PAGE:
Cartagena, community, and sixty-minute Sundays

Three things I learned or loved this month

Saturday stroll among the colours of Cartagena

Everything feels different or disjointed: the air oppressively warm; my knowledge of Spanish buried too many years ago to find the words I need; and it should be afternoon, but I’m the first to order breakfast. Eggs with tomatoes and onion, fruit, black coffee to shake off a six-hour time difference. 

Last week an overnight flight took me to Cartagena de Indias, a city of around 1 million on Colombia’s Caribbean coast, where men push carts piled high with mangoes through busy streets, where horse-drawn carts join traffic jams, where friends pose for selfies amid flags or pink umbrellas or street art. A dark history – a one-time slave trade hub, and one of three seats of the Catholic Inquisition in the Americas — but the city has since become a UNESCO heritage site, and tourists come nowadays for the colour, the nightlife, the nearby islands, the easy stroll along thick fortress walls.

Continue reading “Cartagena, community, and sixty-minute Sundays”

New rhythms, new hope

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“The revolution was sustained because of the arts. The graffiti needed no words to be explained… people who have no political background, no idea about the issues in Sudan – they were educated by the songs of the revolution.” – Anda, pictured at Mellow Arts Gallery, which she co-manages. 

Flights to and from Khartoum had been cancelled all day, we heard.

Not because of Covid-19, which was yet to stifle travel in most parts of the world – but because of a sandstorm.

It was a Thursday in early March, and my colleague Julie and I were due to fly back to Europe the following day. Back to Europe meant returning to what felt like the eye of another storm: Italy was by now the tragic centre of the coronavirus outbreak, and the rest of the continent wasn’t far behind. Continue reading “New rhythms, new hope”

Europe’s hottest hub

IMG_6985aAfter ten years abroad, my friend Débora moved back to her hometown, Lisbon, last year. People there sometimes ask why she came back. Surely there are so many more opportunities abroad?

Sometimes Débora wonders why, too. After Bonn, Leipzig, Brussels, Geneva and London, it’s taking a while to adjust to the laid-back Portuguese attitude to planning, the open-ended work meetings and the buses that don’t turn up. Not to mention eating dinner so late.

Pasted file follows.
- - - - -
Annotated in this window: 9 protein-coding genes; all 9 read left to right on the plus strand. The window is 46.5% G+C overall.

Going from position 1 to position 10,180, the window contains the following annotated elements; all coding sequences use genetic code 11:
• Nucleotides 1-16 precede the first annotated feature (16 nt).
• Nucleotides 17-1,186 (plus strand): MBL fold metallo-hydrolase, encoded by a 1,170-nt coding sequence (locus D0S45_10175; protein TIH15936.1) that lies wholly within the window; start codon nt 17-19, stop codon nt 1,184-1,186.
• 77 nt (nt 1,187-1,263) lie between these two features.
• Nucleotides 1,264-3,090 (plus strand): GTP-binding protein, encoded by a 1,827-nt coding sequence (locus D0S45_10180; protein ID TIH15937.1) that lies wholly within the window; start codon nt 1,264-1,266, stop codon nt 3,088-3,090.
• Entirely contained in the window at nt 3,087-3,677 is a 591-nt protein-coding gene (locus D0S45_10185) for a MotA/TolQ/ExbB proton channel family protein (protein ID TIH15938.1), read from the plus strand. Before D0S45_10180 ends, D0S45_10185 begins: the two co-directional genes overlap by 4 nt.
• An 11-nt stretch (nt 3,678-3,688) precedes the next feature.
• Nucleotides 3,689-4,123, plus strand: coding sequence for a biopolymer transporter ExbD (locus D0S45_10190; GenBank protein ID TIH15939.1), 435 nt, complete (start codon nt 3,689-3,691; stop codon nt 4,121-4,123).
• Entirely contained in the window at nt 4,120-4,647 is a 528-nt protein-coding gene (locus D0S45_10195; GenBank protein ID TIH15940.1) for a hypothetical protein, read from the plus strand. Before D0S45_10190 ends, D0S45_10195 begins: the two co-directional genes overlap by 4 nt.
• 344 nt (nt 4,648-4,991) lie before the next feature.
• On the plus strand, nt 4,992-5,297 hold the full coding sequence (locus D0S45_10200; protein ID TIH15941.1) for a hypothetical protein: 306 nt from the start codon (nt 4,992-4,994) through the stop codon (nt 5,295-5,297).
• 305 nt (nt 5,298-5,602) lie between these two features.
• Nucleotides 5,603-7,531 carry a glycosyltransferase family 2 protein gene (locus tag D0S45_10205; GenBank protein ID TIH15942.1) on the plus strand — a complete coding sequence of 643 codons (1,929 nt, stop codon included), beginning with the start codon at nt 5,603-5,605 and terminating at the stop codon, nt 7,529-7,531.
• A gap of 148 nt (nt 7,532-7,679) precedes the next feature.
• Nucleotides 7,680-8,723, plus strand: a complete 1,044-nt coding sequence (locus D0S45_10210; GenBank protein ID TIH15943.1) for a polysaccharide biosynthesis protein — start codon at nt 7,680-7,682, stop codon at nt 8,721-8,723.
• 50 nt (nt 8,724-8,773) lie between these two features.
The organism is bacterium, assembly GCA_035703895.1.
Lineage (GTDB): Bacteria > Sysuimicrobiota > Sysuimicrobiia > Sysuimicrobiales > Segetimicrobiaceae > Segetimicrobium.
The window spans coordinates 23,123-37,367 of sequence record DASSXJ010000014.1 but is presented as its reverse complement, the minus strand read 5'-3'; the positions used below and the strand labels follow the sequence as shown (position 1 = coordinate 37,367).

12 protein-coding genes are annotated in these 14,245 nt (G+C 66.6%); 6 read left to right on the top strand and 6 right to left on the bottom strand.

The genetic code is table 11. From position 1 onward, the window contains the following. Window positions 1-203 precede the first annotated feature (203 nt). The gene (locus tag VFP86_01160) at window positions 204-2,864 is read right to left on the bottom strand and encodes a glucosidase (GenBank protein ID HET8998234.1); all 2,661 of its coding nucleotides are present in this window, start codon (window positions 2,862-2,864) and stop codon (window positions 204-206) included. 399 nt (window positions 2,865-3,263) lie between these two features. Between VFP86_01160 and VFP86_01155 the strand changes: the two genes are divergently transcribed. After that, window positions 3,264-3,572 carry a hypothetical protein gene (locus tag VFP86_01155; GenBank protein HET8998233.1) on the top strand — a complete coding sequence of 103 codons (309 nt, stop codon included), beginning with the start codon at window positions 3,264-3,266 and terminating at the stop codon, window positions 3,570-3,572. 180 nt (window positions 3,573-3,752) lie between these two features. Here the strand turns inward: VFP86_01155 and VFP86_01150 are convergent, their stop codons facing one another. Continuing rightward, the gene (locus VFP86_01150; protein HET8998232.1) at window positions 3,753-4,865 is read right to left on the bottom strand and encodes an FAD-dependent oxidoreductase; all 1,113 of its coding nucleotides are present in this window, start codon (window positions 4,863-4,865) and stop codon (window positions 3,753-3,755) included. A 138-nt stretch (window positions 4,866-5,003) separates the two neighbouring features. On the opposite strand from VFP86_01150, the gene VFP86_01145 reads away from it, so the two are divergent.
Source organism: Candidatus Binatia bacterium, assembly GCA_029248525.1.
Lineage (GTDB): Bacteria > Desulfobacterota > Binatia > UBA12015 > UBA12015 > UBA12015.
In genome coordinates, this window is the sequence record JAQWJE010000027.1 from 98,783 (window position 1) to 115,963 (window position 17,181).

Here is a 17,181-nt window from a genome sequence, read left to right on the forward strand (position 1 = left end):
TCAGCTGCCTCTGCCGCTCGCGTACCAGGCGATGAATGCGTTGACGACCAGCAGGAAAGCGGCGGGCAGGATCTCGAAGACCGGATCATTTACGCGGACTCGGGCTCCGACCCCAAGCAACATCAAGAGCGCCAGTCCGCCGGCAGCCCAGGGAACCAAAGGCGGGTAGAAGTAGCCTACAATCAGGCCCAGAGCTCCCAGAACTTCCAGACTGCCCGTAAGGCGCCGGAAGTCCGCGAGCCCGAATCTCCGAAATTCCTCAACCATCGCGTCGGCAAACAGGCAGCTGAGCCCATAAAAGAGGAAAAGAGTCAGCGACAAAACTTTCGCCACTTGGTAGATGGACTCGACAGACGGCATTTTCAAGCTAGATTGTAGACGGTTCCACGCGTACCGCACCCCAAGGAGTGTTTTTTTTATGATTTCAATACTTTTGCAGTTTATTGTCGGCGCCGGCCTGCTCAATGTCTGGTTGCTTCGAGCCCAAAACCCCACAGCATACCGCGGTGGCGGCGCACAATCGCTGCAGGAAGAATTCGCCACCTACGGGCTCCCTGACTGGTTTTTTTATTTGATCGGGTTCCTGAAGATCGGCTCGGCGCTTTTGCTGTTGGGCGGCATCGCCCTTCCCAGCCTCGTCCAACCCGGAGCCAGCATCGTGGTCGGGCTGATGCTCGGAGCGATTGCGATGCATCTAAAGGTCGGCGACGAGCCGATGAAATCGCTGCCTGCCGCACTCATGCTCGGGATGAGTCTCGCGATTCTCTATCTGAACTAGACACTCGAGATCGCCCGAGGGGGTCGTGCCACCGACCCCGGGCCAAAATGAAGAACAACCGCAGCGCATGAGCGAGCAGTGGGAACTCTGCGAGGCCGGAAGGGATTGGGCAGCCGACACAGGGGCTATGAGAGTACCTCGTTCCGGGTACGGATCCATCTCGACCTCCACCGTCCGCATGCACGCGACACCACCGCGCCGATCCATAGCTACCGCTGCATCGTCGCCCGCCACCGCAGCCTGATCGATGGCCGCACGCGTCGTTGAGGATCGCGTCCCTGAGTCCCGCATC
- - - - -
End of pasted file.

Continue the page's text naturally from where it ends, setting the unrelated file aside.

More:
It’s not only the reverse culture shock; for many returning to Portugal, there’s also a financial one, in a country where the minimum monthly wage is under EUR 600. Continue reading “Europe’s hottest hub”

Images of India

Belatedly, a selection of images from travels in Kerala, Goa and Mumbai last month.

 

In Mumbai, I also met with the ‘incubator’ for social entrepreneurs, UnLtd India – you can read my interview piece published by Devex Impact here.

 

The Uganda chapter

Making ofThis month I’m in Kazo, just outside Kampala (Uganda), working with a community organisation called UYWEFA – who I found via idealist.org, a great resource for non-profit opportunities all over the world.

I’m doing film-making and photography projects with young people, schoolkids, and HIV positive women – not to mention a few other unexpected tasks like filming the local football tournament. More details, pictures and videos coming soon – in the meantime, I’m blogging from over here.

 

Africa abroad: scramble for Guangzhou

Maybe I’m too early. There are flatscreen TVs, fashionably ripped jeans and perfume brands I’ve never heard of – but not much selling going on. Security guards lean over the stairwell. Traders count their stock. The four-storey Tianxiu building, in central Guangzhou in southern China, comes alive later perhaps.

I won’t know for sure, though, not today. It’s three in the afternoon, and I have just a few hours in the city. I’ve made a beeline for Tianxiu: Guangzhou is home to the largest African community in the country, and this is the heart of it all.

Fabrics on sale

Continue reading “Africa abroad: scramble for Guangzhou”